There is no cheer in the rural areas of the country either. With healthcare services already in the dismal state, people opt to take self-medication. “For dysentery, we have separate native treatment. Allopathic medicines have side effects”, they perceive, as told by one who participated in the survey. When enquired about the knowledge of antibiotics and antibiotics resistance, most people knew which antibiotics cured which symptoms, but had little idea of what antibiotics resistance meant.
If you thought the pharmacists and doctors, who are well aware of the repercussions of misuse/overuse of antibiotics, were any responsible, you could not be farther from the truth! In the study, one doctor is said to have admitted, “If we ask for investigations on the first day, the patient never turns up again! So, instead, we immediately give antibiotics and watch for two days. Nobody bothers about diagnosis, only symptom relief.”
The pharma companies are compliant in this ploy too. “Reputed pharma companies offer complementaries for prescribing their drugs. If you prescribe more, they offer air-conditioned car or free tickets... Of late, we are forced to try new antibiotics”, confessed another doctor.
The pharmacists have a different motivation to sell antibiotics without prescription, to prescribe antibiotics, or to even change prescriptions. One pharmacist, interviewed for the study, confessed – “Nobody likes to lose business. We give whatever the customers ask. Competition, the location of shops, license issues...everything has become commercialized.”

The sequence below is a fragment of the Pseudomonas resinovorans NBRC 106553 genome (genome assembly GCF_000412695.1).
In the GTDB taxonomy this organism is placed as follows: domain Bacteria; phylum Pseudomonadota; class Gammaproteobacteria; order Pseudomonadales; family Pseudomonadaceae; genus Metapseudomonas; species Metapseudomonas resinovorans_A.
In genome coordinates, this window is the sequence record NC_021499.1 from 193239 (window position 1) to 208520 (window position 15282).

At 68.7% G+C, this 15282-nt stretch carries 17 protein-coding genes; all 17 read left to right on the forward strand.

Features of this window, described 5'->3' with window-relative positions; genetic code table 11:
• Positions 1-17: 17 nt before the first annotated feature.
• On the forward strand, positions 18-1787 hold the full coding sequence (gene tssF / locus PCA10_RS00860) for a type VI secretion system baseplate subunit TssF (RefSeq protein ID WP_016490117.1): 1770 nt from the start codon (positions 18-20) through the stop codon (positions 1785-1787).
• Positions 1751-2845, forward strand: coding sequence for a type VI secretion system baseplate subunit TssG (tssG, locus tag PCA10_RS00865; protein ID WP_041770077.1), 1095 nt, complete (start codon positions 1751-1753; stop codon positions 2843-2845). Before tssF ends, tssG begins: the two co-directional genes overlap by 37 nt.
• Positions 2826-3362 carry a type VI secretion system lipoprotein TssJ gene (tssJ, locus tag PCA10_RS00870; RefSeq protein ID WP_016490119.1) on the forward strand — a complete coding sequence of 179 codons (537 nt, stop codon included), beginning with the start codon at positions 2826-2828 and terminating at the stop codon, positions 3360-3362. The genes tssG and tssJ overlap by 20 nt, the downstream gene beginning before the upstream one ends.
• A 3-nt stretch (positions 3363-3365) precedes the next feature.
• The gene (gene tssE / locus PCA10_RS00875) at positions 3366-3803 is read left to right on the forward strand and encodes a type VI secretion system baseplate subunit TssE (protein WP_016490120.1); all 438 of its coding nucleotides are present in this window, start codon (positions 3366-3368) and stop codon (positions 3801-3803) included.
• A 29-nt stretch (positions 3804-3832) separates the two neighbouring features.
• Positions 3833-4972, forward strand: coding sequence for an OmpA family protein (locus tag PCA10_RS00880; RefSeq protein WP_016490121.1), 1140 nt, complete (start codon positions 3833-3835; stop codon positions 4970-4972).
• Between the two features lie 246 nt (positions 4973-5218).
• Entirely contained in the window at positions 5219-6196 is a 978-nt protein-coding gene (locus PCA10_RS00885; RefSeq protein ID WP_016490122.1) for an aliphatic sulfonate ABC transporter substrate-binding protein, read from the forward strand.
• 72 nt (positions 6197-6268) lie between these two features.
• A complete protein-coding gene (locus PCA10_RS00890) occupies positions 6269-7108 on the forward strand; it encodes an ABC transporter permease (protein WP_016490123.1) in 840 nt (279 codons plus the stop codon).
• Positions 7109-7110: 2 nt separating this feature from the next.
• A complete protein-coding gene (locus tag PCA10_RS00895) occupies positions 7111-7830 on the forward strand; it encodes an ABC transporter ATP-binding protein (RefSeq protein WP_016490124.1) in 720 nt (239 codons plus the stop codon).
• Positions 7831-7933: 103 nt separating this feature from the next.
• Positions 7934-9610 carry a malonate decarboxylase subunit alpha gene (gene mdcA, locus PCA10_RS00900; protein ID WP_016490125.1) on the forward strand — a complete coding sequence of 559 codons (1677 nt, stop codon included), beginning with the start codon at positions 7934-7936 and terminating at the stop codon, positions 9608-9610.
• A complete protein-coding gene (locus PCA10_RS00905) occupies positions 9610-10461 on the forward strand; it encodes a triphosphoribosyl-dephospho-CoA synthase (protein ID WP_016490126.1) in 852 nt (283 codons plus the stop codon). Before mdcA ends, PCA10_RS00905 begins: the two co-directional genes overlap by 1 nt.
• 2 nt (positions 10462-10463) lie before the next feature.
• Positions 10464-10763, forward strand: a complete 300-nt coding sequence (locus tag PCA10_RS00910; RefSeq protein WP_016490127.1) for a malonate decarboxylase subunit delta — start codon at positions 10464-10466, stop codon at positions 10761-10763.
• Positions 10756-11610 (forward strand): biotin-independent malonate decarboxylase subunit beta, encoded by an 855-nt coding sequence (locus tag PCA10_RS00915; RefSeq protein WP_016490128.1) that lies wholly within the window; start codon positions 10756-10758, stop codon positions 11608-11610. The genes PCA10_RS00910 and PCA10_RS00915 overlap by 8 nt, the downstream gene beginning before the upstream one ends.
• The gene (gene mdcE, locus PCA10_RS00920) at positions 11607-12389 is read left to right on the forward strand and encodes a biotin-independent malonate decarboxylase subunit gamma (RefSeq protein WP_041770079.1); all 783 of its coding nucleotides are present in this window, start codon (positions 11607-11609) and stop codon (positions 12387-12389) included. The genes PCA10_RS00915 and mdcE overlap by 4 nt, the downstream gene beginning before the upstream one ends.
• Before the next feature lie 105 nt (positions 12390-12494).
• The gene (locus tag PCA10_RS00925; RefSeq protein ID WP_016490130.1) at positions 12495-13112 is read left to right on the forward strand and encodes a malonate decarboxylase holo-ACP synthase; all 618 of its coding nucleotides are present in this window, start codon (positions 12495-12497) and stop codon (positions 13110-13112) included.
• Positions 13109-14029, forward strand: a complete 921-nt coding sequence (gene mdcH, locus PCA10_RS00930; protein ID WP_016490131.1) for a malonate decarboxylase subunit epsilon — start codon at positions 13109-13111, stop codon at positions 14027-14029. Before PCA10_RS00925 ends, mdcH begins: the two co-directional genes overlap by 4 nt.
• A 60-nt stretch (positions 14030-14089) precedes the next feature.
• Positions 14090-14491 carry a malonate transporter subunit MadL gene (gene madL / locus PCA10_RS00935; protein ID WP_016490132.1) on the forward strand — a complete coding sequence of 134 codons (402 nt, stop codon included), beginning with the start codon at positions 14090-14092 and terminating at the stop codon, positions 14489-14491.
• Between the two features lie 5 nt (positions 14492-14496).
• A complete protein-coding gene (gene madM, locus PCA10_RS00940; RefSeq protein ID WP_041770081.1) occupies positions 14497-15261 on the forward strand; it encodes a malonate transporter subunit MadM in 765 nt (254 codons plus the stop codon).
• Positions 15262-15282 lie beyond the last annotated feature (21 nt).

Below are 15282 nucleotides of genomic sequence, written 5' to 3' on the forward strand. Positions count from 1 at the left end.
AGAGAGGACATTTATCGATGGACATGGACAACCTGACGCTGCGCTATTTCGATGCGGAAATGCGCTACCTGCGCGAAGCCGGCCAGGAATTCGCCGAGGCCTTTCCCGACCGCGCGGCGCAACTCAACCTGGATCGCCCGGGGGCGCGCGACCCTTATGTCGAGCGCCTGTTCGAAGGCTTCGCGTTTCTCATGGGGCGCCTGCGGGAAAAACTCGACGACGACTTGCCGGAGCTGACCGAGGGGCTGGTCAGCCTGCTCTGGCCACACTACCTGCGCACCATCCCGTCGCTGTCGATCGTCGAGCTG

Though there are different perceptions about the use of antibiotics, there is one overarching commonality – the antibiotics prescription depends more on sociological factors like quick recovery, patient satisfaction, and commercial incentives rather than biological factors like proper diagnosis and cure.
Added to this is the fact that the Indian market offers more than 10,000 antibiotics formulations; while the National List of Essential Medicines – containing medicines that satisfy the priority healthcare needs of the majority of the population – contains only 21 antibiotics and two antibiotics combinations. This disparity itself points to a vast misuse of antibiotics.
“We need to be proactive. Already we are behind and the bacteria are developing new ways of surviving”, cautions Prof. Sujith J. Chandy, the lead author of the above-mentioned study and a professor at CMC Vellore. “The problem is that AMR is a multifactorial problem and therefore the solution is complex, and interventions have to be at all levels and including all stakeholders. Some of the factors are difficult to change, but some are slightly easier. For our part, we need to promote health education, hygiene practices, and antibiotic use by using them in the right dose, right duration, right frequency”, he adds.
Until scientists develop better alternatives to current antibiotics, and the government strengthens regulation on its usage, the best we can do is to advocate the judicious use of antibiotics – the right dose, the right duration, and the right frequency go a long way to keep these superbugs at bay. After all, as responsible citizens, we also have a responsibility towards our country, don’t we?